Books by Tracy Dockray

HAVE NO FEAR! by Nicole C. Kear
Released: May 16, 2017

"Hooray for these young friends who work together; this diverse crew will have readers looking forward to more. (Fiction. 4-8)"
Seven-year-old Veronica teams up with friends to help solve classmate Maya's problem, launching a series. Read full book review >
IZZY & OSCAR by Allison Estes
Released: April 7, 2015

"A grand addition to any pet-themed read-aloud session. (Picture book. 3-7)"
Pirate captain Izzy finds a treasure of a pet in an octopus. Read full book review >
SWEET BABY FEET by Margaret O'Hair
Released: Nov. 13, 2012

"Step on by this one—similar, better books abound. (Picture book. 6 mos.-3)"
So sweet it just might make your teeth hurt, though there's not much to chew on. Read full book review >
JAMMY DANCE by Rebecca Janni
Released: Feb. 14, 2012

"With the glut of sleepy-time stories out there, this offering does not bring much new to the bedside table. (Picture book. 1-4)"
Going to bed doesn't rank high on most children's lists of favorite activities, and Janni and Dockray's attempt to transform the nighttime routine into a rollicking good time is something of a snooze. Read full book review >
Released: July 19, 2011

"You can only say, 'Oh, the poor pony!' so many times. (Picture book. 5-8)"
A small pony recounts his melodramatic life. Read full book review >
Released: March 23, 2010

An inexplicably mobilized horde of babies marches—or rather, crawls, pedals and toddles—to Town Hall, with an articulate message that pulls no punches: "We won't get our hair cut. / We won't wear our suncaps. / We won't play with smart toys / to skip us a grade. / We won't like the doctor. / We won't take our naps. / We're a barefooted bad-tempered baby brigade!" Diesen's verse careers along without a tumble, but its winks and nods play strictly to adults and—unsurprisingly—capitulates to them in the end: "But now that we're done / and our point has been made… / Would you hold us, / And snuggle, / And sing us a song?" Dockray's Photoshopped pictures, hip yet strangely soulless, evoke Nancy Carpenter's illustrations for Jenny Offill's 17 Things I'm Not Allowed To Do Anymore (2007). The notion of babies protesting their lot—a one-off, one-trick pony—will elude preschoolers and, possibly, irritate adults with a working knowledge of bona fide historical protest. Slick, with a hollow core—the opposite of babies. (Picture book. 4-6)Read full book review >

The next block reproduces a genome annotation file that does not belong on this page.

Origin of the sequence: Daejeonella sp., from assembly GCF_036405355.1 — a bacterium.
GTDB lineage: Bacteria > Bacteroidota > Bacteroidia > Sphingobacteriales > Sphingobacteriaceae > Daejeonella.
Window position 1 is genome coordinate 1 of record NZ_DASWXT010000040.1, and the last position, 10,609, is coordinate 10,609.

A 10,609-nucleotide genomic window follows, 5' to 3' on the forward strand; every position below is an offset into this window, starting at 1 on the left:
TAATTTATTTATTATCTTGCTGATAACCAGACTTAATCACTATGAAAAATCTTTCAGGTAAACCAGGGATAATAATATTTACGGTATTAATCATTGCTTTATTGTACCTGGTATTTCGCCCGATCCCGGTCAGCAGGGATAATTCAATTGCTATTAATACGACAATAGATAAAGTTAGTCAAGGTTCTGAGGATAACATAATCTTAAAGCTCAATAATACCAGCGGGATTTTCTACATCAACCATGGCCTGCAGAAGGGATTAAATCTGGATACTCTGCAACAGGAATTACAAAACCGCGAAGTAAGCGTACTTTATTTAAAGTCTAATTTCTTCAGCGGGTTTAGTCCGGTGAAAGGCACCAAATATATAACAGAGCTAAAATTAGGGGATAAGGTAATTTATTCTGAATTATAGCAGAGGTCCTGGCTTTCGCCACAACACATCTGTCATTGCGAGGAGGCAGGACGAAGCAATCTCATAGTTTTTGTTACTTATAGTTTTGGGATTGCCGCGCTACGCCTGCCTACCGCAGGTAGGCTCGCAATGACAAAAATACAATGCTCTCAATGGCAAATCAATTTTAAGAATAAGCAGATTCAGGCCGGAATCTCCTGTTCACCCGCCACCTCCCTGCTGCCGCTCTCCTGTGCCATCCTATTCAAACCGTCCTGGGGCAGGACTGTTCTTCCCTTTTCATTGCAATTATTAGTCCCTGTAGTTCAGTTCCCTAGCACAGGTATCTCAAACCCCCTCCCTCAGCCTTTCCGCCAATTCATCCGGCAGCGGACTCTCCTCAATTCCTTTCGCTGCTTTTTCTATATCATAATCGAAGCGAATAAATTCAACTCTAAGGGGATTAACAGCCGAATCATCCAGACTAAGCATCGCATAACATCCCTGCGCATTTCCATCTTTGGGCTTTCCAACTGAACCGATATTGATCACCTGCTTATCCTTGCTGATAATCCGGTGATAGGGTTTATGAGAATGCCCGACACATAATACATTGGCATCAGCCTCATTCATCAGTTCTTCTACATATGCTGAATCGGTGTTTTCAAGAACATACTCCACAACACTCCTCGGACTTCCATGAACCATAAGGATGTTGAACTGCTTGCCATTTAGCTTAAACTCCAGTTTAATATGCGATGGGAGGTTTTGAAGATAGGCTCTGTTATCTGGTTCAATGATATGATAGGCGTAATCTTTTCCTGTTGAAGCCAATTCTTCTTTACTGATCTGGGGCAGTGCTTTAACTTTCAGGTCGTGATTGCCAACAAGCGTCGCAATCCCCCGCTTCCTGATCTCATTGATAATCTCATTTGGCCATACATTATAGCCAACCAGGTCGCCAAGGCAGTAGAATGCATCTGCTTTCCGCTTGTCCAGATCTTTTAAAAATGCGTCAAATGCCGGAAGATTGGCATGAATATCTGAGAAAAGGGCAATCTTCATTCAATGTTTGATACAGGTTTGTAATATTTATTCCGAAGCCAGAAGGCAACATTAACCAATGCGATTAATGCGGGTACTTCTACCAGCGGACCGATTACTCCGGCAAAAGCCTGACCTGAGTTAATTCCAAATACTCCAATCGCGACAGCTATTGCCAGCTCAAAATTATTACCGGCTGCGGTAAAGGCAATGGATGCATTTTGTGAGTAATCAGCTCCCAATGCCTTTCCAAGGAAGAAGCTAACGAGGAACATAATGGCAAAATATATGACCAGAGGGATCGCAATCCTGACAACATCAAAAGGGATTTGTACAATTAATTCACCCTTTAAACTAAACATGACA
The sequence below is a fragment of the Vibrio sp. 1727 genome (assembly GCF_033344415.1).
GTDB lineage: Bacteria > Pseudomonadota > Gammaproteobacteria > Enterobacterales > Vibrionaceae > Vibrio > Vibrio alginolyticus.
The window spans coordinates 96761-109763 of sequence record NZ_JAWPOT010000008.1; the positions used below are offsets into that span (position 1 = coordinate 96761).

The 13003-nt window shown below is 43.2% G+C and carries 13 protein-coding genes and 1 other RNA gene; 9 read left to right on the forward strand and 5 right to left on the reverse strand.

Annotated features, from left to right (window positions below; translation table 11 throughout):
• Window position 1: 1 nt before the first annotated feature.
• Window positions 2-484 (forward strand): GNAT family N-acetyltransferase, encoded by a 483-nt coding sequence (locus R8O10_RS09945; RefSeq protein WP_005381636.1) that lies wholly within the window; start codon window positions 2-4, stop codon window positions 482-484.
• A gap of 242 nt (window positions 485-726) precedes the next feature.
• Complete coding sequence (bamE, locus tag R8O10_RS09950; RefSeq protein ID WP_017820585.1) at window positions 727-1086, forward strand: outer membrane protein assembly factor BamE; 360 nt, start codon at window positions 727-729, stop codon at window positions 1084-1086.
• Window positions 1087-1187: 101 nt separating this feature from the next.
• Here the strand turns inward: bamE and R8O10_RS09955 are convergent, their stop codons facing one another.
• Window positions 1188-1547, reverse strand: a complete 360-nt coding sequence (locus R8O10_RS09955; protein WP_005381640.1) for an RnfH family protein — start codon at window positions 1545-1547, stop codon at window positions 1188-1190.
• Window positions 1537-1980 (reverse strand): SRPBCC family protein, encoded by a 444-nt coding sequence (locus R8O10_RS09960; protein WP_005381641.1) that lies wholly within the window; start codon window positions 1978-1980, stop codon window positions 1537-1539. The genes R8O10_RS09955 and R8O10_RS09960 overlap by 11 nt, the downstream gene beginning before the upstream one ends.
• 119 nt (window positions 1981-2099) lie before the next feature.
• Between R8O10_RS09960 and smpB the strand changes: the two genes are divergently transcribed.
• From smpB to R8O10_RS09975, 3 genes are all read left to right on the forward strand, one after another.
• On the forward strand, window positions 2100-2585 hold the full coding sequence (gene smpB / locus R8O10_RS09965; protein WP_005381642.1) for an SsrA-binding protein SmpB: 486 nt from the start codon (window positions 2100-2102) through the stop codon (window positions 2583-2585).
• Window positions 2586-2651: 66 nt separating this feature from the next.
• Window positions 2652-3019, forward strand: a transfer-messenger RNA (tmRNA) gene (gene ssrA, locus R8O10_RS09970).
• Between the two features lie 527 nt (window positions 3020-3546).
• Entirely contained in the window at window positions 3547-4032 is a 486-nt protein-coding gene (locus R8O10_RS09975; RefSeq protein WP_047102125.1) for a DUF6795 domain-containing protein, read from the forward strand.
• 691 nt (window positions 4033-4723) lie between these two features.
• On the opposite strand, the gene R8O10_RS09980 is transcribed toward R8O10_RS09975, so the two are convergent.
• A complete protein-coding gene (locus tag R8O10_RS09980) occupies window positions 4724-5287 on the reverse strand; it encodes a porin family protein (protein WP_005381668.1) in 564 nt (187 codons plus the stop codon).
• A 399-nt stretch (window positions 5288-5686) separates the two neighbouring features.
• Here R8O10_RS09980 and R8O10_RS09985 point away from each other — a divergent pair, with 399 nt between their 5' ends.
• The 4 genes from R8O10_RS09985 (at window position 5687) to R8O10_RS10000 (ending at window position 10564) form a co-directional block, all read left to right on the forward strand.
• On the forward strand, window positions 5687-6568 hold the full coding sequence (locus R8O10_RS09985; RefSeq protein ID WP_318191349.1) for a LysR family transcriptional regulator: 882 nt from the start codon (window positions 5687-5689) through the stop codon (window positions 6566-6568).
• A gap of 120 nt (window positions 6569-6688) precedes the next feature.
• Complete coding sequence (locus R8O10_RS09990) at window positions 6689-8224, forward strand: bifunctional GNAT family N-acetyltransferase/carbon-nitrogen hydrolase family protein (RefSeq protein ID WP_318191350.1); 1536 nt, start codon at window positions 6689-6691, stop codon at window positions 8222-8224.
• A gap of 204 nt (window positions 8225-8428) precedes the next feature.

THE TUSHY BOOK by Fran Manushkin
Released: April 1, 2009

Using bouncy rhyme, Manushkin pays tribute to the virtues of the tush. Both animals and humans have them. Even the king and queen have tushies. Some are firm and some are droopy. It's a fun word to say, but it also cushions you during a fall. It's a place to put your underwear and something to somersault over your head. Dockray's colorful line drawings illustrate with realism and humor all the activities of the tushy, from sledding to skating to dancing. The artist's use of white space leaves the pages uncluttered, letting the detail shine through. As the author states, we all have tushies, but readers will also all have smiles after finishing this book. Having finished it once, however, they're unlikely to pick it up again; as one-joke butt books go, this pales in comparison to such derriere-licious treatments as Chicken Cheeks, by Michael Ian Black and illustrated by Kevin Hawkes (2009). (Picture book. 2-5)Read full book review >
MY BUNNY DIARY by Tracy Dockray
Released: Jan. 1, 2001

This sneak peek into Dora Cottontail's diary reveals exactly how losing her best friend to a doll-playing rival makes her feel. Written in her own slanting hand with crayons and the requisite #2 pencil, Dora's diary is complete with stickers, photographs, and even the actual note that Dora intercepts as it is passed from "icky" Babbette to her friend, Ally. Together Dora and Ally have amazing adventures. Their scooters are wild horses, which they use to sprint across the playground, and together they must finish putting together a puzzle before it explodes and blows up the world. Things seem to change when Dora finds Ally with a doll. After giving Ally an ultimatum to choose between her and Babbette, Dora finds herself alone. She attempts to play her usual imagination games and finds herself frustrated and jealous. Someone else seems interested in this playground drama: Dora's classmate Rose. Rose soon joins Dora in her fun, and Ally, bored with playing dolls, comes back to help them save the world. While the story is not new, the art is worth noting since the diary side so realistically captures the look of a young writer's journal—words crossed out, little descriptive drawings, varying type sizes, and highlights in crayon or splashes of paint. Young readers will be clamoring for a diary of their own after reading this bunny's story. (Picture book. 3-6)Read full book review >